Or else of thee this I prognosticate,
 Thy end is truth’s and beauty’s doom and date.

Shall I compare thee to a summer’s day? (Sonnet 18)

Shall I compare thee to a summer’s day?
Thou art more lovely and more temperate.
Rough winds do shake the darling buds of May,
And summer’s lease hath all too short a date.
Sometime too hot the eye of heaven shines,
And often is his gold complexion dimmed;
And every fair from fair sometime declines,
By chance, or nature’s changing course, untrimmed;
But thy eternal summer shall not fade,
Nor lose possession of that fair thou ow’st,
Nor shall death brag thou wand’rest in his shade,
When in eternal lines to Time thou grow’st.
 So long as men can breathe, or eyes can see,
 So long lives this, and this gives life to thee.


Sonnet 100: Where art thou, Muse, that thou forget’st so long

 Where art thou, Muse, that thou forget’st so long
To speak of that which gives thee all thy might?
Spend’st thou thy fury on some worthless song,
Darkening thy power to lend base subjects light?
Return, forgetful Muse, and straight redeem
In gentle numbers time so idly spent;
Sing to the ear that doth thy lays esteem,
And gives thy pen both skill and argument.
Rise, resty Muse, my love’s sweet face survey
If time have any wrinkle graven there;
If any, be a satire to decay,
And make time’s spoils despisèd everywhere.
 Give my love fame faster than Time wastes life;
 So thou prevent’st his scythe and crooked knife.


Honor to Woman, a poem by Schiller

Posted: March 8, 2013 in poetry, women
Tags: ,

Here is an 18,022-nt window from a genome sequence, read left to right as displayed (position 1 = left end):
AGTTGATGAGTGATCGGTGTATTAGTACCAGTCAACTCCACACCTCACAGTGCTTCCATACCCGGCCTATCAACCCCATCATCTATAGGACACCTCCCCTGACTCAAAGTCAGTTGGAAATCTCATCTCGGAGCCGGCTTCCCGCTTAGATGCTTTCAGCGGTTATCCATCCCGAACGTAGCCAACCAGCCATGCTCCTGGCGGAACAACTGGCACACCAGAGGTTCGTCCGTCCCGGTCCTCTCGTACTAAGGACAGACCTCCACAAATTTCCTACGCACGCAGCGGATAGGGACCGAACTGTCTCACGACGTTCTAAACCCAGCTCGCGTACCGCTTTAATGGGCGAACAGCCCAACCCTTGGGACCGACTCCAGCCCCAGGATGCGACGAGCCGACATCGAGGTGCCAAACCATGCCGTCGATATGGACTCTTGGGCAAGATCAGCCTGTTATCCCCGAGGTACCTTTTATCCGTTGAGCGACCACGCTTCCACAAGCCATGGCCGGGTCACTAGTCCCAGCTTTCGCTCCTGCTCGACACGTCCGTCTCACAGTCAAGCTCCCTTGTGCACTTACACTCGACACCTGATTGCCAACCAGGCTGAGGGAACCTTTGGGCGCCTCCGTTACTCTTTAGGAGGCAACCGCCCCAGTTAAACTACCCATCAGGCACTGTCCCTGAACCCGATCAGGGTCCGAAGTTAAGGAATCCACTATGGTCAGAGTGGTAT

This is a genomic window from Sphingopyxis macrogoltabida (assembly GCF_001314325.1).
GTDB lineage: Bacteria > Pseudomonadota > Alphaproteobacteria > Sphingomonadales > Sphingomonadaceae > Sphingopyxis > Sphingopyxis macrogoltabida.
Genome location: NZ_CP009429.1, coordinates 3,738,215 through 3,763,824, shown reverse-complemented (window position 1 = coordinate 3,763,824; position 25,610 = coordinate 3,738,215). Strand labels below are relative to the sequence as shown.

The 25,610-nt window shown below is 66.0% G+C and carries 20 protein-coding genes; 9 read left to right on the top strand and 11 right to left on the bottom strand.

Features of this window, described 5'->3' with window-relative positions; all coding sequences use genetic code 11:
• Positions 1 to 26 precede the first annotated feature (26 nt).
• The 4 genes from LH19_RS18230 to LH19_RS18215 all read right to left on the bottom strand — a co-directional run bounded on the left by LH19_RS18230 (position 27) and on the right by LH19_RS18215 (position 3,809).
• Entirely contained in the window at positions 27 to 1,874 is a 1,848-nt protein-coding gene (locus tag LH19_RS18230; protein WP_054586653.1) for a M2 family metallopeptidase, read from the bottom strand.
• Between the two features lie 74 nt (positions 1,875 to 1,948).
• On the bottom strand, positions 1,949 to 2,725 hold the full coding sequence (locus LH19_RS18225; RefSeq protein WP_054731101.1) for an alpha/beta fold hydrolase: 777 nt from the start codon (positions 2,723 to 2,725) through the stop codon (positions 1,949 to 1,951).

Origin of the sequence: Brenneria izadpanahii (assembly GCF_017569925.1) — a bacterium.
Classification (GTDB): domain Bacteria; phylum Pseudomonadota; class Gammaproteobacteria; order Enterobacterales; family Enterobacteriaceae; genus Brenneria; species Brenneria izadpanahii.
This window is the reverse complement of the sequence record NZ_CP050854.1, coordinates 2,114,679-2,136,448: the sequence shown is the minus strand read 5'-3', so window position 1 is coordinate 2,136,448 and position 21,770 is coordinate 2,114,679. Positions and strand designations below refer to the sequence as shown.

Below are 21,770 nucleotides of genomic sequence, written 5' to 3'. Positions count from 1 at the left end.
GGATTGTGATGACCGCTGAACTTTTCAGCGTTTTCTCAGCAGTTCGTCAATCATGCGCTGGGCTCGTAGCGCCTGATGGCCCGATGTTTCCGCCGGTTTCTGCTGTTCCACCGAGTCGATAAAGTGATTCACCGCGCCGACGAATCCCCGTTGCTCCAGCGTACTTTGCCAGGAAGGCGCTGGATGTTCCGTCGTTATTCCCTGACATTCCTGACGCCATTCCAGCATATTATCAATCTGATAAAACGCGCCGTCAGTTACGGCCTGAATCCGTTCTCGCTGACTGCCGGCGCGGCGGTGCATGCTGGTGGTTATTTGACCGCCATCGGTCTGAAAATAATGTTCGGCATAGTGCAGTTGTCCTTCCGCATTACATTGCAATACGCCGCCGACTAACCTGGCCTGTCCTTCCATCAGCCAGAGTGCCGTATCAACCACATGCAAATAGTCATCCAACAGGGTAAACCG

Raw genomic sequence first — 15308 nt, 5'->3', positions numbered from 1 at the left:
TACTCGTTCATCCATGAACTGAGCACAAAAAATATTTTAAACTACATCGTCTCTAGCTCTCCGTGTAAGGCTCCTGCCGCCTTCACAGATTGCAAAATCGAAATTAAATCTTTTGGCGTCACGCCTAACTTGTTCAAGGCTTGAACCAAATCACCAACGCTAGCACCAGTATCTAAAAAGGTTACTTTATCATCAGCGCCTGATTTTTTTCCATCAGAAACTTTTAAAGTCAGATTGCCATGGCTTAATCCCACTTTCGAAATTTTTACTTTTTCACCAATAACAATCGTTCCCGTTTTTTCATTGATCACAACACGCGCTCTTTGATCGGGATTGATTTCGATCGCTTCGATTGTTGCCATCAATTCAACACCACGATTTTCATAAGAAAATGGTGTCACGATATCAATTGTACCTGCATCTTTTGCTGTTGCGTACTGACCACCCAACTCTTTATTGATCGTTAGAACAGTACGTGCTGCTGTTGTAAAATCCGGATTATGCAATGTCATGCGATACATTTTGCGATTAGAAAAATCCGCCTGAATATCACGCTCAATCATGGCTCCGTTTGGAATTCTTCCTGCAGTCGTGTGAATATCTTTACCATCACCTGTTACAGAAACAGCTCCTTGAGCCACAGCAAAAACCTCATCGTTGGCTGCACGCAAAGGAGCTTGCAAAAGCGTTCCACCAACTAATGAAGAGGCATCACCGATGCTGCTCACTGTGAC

8th March, International Woman’s Day.

by Friedrich von Schiller (1759-1805)

Honor to woman! To her it is given
To garden the earth with the roses of heaven!
All blessed, she linketh the loves in their choir
In the veil of the graces her beauty concealing,
She tends on each altar that’s hallowed to feeling,
And keeps ever-living the fire!


From the bounds of truth careering,
Man’s strong spirit wildly sweeps,
With each hasty impulse veering
Down to passion’s troubled deeps.
And his heart, contented never,
Greeds to grapple with the far,
Chasing his own dream forever,
On through many a distant star!
But woman with looks that can charm and enchain,
Lureth back at her beck the wild truant again,
By the spell of her presence beguiled–
In the home of the mother her modest abode,
And modest the manners by Nature bestowed
On Nature’s most exquisite child!


Bruised and worn, but fiercely breasting,
Foe to foe, the angry strife;
Man, the wild one, never resting,
Roams along the troubled life;
What he planneth, still pursuing;
Vainly as the Hydra bleeds,
Crest the severed crest renewing–
Wish to withered wish succeeds.

But woman at peace with all being, reposes,
And seeks from the moment to gather the roses–
Whose sweets to her culture belong.
Ah! richer than he, though his soul reigneth o’er
The mighty dominion of genius and lore,
And the infinite circle of song.


Strong, and proud, and self-depending,
Man’s cold bosom beats alone;
Heart with heart divinely blending,
In the love that gods have known,
Soul’s sweet interchange of feeling,
Melting tears–he never knows,
Each hard sense the hard one steeling,
Arms against a world of foes.

Alive, as the wind-harp, how lightly soever
If wooed by the zephyr, to music will quiver,
Is woman to hope and to fear;
All, tender one! still at the shadow of grieving,
How quiver the chords–how thy bosom is heaving–
How trembles thy glance through the tear!


Man’s dominion, war and labor;
Might to right the statue gave;
Laws are in the Scythian’s sabre;
Where the Mede reigned–see the slave!
Peace and meekness grimly routing,
Prowls the war-lust, rude and wild;
Eris rages, hoarsely shouting,
Where the vanished graces smiled.

But woman, the soft one, persuasively prayeth–
Of the life that she charmeth, the sceptre she swayeth;
She lulls, as she looks from above,